Take the 2-minute tour ×
Stack Overflow is a question and answer site for professional and enthusiast programmers. It's 100% free, no registration required.

I have the following compare function that I pass to the std::sort algorithm to sort a vector of objects:

template <typename PointT>
bool myCompareLines (A<PointT>::model_struct model_a, A<PointT>::model_struct model_b) {
    return (/* some comparison code*/);
}

The compare function is declared outside the class and I am calling it like this:

template <typename PointT>
class B {
    [...]
    std::sort(lines.begin().lines.end(),::myCompareLines);
    [...]
}

When I compile I get the error: template declaration of 'bool myCompareLines'

Inside class A I declare class B as a friend class so that class B can access the the private type model_struct. What am I missing?

share|improve this question

closed as too localized by jogojapan, Florent, Pondlife, cadrell0, 0x7fffffff Oct 15 '12 at 17:35

This question is unlikely to help any future visitors; it is only relevant to a small geographic area, a specific moment in time, or an extraordinarily narrow situation that is not generally applicable to the worldwide audience of the internet. For help making this question more broadly applicable, visit the help center.If this question can be reworded to fit the rules in the help center, please edit the question.

1  
myCompareLines is a template, not a function. –  Seth Carnegie Oct 15 '12 at 0:02
    
Thanks for all those who answered, I was missing the typename keyword in signature of myCompareLines. so it should be: –  Mustafa Oct 15 '12 at 1:47
    
bool myCompareLines(typename A<PointT>::model_struct model_a, typename A<PointT>::model_struct model_b) –  Mustafa Oct 15 '12 at 1:48

4 Answers 4

Though hideous, is this what you're looking for? Note: Compiles does not equate to good. Even if this works for you I would suggest an alternate way of declaring your hierarchy.

template<class PointT>
class A
{
public:
    A() {};

    struct model_stuct
    {
        // need something to use in comparison, so i just threw this in.
        int value;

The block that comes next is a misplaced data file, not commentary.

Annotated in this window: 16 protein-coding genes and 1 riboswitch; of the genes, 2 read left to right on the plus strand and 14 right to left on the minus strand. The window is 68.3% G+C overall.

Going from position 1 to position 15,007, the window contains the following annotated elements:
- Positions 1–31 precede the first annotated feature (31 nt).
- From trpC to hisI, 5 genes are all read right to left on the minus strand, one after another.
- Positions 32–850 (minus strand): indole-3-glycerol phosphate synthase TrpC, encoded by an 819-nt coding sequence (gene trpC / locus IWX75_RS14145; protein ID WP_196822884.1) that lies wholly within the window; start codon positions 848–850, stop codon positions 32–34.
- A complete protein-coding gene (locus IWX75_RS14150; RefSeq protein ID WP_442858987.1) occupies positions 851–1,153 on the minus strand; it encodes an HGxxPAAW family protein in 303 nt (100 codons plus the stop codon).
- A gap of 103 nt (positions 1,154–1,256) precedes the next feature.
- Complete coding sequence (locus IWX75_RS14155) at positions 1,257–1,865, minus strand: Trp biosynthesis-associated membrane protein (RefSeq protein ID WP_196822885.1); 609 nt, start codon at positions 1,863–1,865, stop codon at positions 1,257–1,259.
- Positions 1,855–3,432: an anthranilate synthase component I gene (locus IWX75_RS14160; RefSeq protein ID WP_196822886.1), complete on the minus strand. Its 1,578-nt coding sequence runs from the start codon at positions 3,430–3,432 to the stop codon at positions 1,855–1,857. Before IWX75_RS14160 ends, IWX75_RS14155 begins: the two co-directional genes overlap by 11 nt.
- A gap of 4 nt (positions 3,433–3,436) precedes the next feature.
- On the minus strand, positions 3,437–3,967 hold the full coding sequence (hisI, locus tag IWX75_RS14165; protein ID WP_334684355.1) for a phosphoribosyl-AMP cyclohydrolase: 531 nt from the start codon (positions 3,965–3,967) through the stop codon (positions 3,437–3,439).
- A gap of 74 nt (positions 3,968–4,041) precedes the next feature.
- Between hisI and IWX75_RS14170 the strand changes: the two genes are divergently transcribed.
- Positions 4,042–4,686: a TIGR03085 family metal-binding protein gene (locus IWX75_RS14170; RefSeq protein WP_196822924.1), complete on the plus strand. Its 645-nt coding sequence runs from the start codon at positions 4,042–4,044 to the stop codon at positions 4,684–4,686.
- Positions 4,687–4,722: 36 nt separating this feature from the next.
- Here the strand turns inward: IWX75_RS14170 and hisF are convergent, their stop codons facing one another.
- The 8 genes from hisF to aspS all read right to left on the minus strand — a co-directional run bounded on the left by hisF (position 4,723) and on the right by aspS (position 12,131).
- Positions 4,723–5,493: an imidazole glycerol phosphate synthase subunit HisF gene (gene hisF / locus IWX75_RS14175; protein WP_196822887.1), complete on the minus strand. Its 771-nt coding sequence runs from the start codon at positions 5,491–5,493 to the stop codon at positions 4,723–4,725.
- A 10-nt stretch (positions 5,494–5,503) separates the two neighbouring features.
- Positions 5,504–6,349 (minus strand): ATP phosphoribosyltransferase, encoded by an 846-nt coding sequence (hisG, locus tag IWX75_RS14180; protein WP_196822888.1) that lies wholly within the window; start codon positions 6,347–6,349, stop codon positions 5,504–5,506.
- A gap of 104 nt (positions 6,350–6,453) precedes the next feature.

};
};

// comparitor
template<class PointT>
bool compareLines(
    const typename A<PointT>::model_stuct& left,
    const typename A<PointT>::model_stuct& right)
{
    return left.value < right.value;
}

template<class PointT>
class B
{
public:
    B() : lines() {};

    void sort()
    {
        std::sort(lines.begin(), lines.end(), compareLines<PointT>);
    }

    std::vector<typename A<PointT>::model_stuct> lines;
};


// main entrypoint
int main(int argc, char *argv[])
{
    // this does nothing, but demonstrate that it can compile and
    //  sort() doesn't puke. 
    B<int> bInt;
    bInt.sort();
    return 0;
}
share|improve this answer
    
+1 for having the only answer that addresses the missing typenames. Online demo –  ildjarn Oct 15 '12 at 0:53

Shouldn't you just do:

template <typename PointT>
class B {
    [...]
    std::sort(lines.begin(), lines.end(), ::myCompareLines<PointT>);
    [...]
}
share|improve this answer
up vote 1 down vote accepted

I was missing the typename keyword in my CompareLines signature.

This fixes it:

bool myCompareLines (typename A<PointT>::model_struct model_a, typename B<PointT>::model_struct model_b)
share|improve this answer

Compiler cannot deduce template param PointT from inner class A<PointT>::model_struct.

It cannot because many specialization of A<PointT> can have identical model_struct - like:

template <class PointT>
class A {
public:
  typedef int model_struct;
};

with this example:

   int a;
   bool res = compareLines(a,a);

Define model_struct as top level template.

share|improve this answer

Not the answer you're looking for? Browse other questions tagged or ask your own question.